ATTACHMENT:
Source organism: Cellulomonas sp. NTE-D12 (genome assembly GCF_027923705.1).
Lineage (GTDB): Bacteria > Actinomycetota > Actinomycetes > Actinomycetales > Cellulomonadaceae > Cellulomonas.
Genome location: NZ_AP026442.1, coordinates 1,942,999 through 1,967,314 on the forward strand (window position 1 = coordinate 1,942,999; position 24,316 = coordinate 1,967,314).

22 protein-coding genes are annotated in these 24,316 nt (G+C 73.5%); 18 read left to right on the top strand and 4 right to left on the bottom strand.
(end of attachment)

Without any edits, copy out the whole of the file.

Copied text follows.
Source organism: Cellulomonas sp. NTE-D12 (genome assembly GCF_027923705.1).
Lineage (GTDB): Bacteria > Actinomycetota > Actinomycetes > Actinomycetales > Cellulomonadaceae > Cellulomonas.
Genome location: NZ_AP026442.1, coordinates 1,942,999 through 1,967,314 on the forward strand (window position 1 = coordinate 1,942,999; position 24,316 = coordinate 1,967,314).

22 protein-coding genes are annotated in these 24,316 nt (G+C 73.5%); 18 read left to right on the top strand and 4 right to left on the bottom strand.